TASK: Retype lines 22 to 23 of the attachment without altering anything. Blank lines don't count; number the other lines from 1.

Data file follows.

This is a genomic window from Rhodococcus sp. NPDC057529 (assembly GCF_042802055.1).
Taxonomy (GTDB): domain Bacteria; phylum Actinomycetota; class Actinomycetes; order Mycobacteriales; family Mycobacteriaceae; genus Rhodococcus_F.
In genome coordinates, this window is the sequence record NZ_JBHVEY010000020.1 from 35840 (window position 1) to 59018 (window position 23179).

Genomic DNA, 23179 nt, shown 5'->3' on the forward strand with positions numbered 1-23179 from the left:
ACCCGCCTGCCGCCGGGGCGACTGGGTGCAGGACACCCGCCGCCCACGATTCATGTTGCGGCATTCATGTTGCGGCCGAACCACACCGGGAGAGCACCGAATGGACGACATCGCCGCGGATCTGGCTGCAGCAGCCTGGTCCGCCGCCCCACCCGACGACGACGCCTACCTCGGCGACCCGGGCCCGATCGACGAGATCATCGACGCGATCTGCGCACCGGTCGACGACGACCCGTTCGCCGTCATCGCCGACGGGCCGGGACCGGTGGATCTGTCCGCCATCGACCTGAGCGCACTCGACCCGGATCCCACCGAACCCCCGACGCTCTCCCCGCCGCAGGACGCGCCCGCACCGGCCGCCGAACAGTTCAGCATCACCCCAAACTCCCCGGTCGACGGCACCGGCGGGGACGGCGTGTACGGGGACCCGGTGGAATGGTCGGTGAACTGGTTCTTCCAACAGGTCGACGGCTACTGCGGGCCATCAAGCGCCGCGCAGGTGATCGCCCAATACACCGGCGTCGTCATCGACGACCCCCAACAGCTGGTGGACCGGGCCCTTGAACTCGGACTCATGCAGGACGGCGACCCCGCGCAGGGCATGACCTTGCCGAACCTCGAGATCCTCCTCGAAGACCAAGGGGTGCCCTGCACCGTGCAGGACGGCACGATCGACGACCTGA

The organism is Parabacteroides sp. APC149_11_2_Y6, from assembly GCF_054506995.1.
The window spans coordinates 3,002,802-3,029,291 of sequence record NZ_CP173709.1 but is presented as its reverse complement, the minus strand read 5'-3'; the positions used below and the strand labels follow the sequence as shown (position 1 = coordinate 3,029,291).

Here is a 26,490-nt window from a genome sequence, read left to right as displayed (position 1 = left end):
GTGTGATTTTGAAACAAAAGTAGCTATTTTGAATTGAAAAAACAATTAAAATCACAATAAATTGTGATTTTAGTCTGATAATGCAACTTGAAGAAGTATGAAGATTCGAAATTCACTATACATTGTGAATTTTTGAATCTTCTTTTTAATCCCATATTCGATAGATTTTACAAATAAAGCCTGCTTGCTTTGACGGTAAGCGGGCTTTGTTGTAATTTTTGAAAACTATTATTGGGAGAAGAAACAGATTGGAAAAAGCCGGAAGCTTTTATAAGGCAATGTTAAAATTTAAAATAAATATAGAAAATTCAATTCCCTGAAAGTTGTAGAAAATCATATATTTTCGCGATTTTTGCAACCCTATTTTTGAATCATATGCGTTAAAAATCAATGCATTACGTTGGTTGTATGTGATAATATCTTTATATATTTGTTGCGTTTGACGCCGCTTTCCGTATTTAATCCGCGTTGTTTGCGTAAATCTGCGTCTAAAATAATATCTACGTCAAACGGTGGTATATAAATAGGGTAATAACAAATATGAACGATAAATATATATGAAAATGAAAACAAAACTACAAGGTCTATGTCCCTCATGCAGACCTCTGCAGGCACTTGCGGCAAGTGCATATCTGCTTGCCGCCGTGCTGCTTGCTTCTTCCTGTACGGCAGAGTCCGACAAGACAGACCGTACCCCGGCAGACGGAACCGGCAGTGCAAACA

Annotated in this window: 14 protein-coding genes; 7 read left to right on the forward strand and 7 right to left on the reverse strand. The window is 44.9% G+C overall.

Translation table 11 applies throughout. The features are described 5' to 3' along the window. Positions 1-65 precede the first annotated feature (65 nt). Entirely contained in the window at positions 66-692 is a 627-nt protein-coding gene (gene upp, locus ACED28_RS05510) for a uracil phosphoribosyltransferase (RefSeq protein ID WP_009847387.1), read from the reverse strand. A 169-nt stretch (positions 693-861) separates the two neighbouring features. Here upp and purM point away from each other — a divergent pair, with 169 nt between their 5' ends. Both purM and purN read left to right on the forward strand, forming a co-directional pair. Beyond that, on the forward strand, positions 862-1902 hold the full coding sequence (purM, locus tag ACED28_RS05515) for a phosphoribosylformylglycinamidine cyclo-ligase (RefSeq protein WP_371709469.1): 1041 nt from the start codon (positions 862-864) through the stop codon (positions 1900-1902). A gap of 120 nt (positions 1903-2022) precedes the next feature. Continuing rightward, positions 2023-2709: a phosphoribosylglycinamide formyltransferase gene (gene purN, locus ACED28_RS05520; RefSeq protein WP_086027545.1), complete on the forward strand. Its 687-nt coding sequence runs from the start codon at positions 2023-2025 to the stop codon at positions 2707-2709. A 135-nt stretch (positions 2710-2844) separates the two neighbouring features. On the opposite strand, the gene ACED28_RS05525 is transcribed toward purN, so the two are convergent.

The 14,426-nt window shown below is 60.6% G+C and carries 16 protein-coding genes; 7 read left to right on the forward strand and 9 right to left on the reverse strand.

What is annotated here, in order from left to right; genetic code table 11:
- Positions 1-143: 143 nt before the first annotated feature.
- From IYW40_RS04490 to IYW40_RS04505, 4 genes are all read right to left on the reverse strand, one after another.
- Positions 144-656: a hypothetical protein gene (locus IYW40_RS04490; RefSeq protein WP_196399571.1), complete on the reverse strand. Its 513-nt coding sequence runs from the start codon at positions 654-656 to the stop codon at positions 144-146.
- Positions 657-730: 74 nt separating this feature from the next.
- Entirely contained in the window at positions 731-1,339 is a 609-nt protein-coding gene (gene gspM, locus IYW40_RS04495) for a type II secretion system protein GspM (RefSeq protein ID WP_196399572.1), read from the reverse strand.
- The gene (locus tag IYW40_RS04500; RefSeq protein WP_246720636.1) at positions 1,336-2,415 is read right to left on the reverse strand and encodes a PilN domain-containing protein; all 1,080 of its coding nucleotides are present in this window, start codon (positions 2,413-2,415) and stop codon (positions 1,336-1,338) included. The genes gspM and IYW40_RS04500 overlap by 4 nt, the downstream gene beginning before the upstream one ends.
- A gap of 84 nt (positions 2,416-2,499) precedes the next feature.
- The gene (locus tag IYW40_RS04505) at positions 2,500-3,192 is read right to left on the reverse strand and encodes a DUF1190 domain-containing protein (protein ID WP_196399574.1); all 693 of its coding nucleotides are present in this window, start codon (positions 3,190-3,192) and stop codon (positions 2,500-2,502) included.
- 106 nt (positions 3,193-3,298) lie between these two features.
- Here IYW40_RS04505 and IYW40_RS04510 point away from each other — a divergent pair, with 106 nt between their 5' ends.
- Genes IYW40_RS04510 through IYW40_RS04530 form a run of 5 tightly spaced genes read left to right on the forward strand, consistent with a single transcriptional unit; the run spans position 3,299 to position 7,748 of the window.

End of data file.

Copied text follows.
- 106 nt (positions 3,193-3,298) lie between these two features.
- Here IYW40_RS04505 and IYW40_RS04510 point away from each other — a divergent pair, with 106 nt between their 5' ends.